Jacobs has launched a multi-pronged strategy for the Memphis area. He does his best to work along aside other predominantly African-American denominations — strong in Memphis — such as the Church of God in Christ (COGIC) and the National Baptist Convention, although “their concept of missions is quite different from ours as Southern Baptists,” Jacobs admits.
“One of the biggest challenges we face among Southern Baptist churches is to help people change their mindsets about how ministry is done. The churches need to learn new approaches in order to reach people with the gospel, and do it in such a way that’s non-threatening. You have to build relationships,” says Jacobs.
“There’s a real need for churches to realize that ministry takes place on the outside and that a lot of the needs of people are going unmet because church members and fellowships are not going out.”
The greater Memphis area has a population of 1.2 million, making the city Tennessee’s second largest metropolitan area behind Nashville. But with its 674,000 people, Memphis proper is Tennessee’s largest city, the second largest in the South and the 18th largest in the U.S. About 61 percent of Memphians are African-Americans, while 34 percent are Anglo. Another three percent are Hispanic. Jacobs says he knows of 55 different people groups in the Memphis area.
Where do you begin if you’re Willie and Ozzie Jacobs?
“We try to start out by finding a person of peace in the community to help us engage the community,” he explains. “We want to sow down the gospel, start Bible studies and raise up leaders. We’re working with students from the Mid-America Seminary to help us engage the community. We work closely with a zone of churches inside the I-240 loop. As our Bible study groups grow, we’ll try to knit them together to form churches.”
Realizing they can’t possibly cover all of Memphis, the Jacobses concentrate on the inner-city neighborhoods of Binghamton and Klondike, the Frazier, Tenn., area north of Memphis and Whitehaven in south Memphis.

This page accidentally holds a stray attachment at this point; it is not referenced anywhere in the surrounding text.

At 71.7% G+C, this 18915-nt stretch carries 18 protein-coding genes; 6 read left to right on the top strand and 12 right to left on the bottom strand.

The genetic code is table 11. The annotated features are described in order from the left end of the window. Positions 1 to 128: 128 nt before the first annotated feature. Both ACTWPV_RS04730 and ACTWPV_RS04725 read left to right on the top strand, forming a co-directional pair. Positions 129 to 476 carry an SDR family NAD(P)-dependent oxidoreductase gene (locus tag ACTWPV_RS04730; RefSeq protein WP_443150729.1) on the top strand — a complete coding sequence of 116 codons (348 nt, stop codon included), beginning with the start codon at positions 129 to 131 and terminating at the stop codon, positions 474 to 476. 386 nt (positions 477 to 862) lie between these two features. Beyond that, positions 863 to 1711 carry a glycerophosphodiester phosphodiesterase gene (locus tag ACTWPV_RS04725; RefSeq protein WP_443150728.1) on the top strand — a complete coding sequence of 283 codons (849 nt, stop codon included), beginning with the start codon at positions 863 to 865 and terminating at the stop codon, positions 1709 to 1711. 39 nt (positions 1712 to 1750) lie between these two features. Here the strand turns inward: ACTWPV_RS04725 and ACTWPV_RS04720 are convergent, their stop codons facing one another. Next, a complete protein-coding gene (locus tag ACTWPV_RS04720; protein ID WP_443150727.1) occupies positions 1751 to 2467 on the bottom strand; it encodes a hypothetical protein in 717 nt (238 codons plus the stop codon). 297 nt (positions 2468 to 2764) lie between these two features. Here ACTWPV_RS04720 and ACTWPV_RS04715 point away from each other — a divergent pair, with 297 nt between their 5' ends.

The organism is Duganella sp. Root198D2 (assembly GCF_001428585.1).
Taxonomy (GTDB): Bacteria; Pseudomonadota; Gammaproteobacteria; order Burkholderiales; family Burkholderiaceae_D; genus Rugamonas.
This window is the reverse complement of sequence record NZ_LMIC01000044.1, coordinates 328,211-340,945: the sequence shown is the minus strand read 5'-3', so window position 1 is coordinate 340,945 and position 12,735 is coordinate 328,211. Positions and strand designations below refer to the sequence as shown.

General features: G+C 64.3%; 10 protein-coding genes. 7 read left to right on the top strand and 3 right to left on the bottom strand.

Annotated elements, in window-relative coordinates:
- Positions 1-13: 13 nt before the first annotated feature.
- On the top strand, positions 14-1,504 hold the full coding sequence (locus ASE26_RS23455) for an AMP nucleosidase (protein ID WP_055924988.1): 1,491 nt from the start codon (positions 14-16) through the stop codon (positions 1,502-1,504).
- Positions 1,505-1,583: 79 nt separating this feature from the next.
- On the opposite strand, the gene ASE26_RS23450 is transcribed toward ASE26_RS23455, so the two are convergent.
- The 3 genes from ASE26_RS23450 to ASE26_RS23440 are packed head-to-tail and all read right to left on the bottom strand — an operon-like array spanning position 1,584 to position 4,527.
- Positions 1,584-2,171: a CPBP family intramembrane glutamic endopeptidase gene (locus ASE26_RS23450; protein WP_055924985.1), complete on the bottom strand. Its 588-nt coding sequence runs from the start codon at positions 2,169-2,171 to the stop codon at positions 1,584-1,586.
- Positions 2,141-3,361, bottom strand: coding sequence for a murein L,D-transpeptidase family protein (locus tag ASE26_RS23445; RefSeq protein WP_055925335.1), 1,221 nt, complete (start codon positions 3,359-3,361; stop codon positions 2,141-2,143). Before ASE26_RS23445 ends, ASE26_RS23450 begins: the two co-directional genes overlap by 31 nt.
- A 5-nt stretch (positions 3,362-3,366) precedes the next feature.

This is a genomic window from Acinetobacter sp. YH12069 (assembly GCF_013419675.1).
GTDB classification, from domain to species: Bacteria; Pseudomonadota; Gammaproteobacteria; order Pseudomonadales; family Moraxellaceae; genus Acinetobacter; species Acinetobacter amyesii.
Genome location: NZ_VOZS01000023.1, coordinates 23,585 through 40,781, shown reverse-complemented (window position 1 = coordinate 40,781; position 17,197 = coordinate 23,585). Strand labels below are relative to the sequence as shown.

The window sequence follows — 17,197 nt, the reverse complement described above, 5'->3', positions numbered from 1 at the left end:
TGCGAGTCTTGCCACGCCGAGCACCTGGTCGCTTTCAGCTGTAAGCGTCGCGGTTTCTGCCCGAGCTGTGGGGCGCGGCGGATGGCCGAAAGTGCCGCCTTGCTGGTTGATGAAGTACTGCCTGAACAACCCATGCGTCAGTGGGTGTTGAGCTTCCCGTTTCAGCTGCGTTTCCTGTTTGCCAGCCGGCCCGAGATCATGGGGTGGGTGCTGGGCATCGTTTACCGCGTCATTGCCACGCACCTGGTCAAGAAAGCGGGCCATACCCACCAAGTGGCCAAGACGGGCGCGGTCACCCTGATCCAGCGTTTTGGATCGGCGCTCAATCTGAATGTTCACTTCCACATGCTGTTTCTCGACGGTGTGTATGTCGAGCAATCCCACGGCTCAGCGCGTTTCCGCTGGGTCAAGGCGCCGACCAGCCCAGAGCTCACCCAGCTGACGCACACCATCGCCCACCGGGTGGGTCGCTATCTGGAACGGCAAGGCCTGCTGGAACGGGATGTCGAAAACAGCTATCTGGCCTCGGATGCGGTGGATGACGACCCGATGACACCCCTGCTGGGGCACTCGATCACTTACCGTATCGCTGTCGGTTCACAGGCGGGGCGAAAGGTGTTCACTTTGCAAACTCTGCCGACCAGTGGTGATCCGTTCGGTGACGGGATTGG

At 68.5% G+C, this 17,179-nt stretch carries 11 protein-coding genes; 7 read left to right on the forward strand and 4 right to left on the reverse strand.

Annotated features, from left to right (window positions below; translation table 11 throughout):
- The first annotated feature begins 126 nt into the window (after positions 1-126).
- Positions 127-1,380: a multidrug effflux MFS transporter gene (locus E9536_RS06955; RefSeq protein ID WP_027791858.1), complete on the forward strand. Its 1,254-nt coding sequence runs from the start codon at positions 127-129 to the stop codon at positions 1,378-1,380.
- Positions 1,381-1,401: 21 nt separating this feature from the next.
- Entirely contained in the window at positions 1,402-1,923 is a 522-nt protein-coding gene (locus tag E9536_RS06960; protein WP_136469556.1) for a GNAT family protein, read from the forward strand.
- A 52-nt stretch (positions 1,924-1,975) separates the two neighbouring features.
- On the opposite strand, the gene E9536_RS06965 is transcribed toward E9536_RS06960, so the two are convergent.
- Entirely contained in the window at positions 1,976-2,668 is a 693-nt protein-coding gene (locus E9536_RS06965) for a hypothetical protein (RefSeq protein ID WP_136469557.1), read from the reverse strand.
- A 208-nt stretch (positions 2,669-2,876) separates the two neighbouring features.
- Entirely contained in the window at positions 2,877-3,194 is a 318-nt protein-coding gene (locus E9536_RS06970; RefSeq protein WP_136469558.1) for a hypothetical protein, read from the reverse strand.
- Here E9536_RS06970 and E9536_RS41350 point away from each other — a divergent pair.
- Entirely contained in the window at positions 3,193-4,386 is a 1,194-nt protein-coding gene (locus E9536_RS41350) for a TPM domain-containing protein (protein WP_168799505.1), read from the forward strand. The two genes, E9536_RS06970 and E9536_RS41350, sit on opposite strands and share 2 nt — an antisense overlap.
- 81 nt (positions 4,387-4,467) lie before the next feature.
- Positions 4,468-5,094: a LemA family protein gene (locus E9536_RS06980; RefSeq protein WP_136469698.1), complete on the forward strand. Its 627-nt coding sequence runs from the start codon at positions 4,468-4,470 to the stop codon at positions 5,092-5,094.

“You’ve got different types of people in all areas that may not go inside a traditional church but yet they will come to Bible studies with people in their own cultures,” said Jacobs.
Ministry to Memphis apartment complexes is one of the Jacobses’ top priorities.
“Multi-housing is one of the untapped, unreached people groups,” he said. “It’s among the U.S. apartment dwellers where you find the most single-parent homes, crime and drugs. We’re finding that apartment managers welcome us to come in and start Bible studies because they are looking for help to offset the negatives and bring stability to their complexes.”
The Jacobses are working especially close with Bent Tree Apartments in Memphis, in an effort to create a network of apartment ministries throughout the Memphis metro area.
“We need people to come and help with after-school tutorial programs in the apartment complexes, or just volunteer to spend three hours a day in teams reaching people for Christ in the apartments,” he said. “One of our goals as we work in the apartment ministry is to go into other Memphis complexes with this model and replicate it over and over again.
“When people’s lives are changed through Jesus Christ, it changes the culture of people who live within the city. I think Memphis can be changed in a great way. As we sow down the gospel of Christ, crime will be reduced, drug activity will be reduced and lives will be changed. That’s why God sent Ozzie and me here to Memphis.”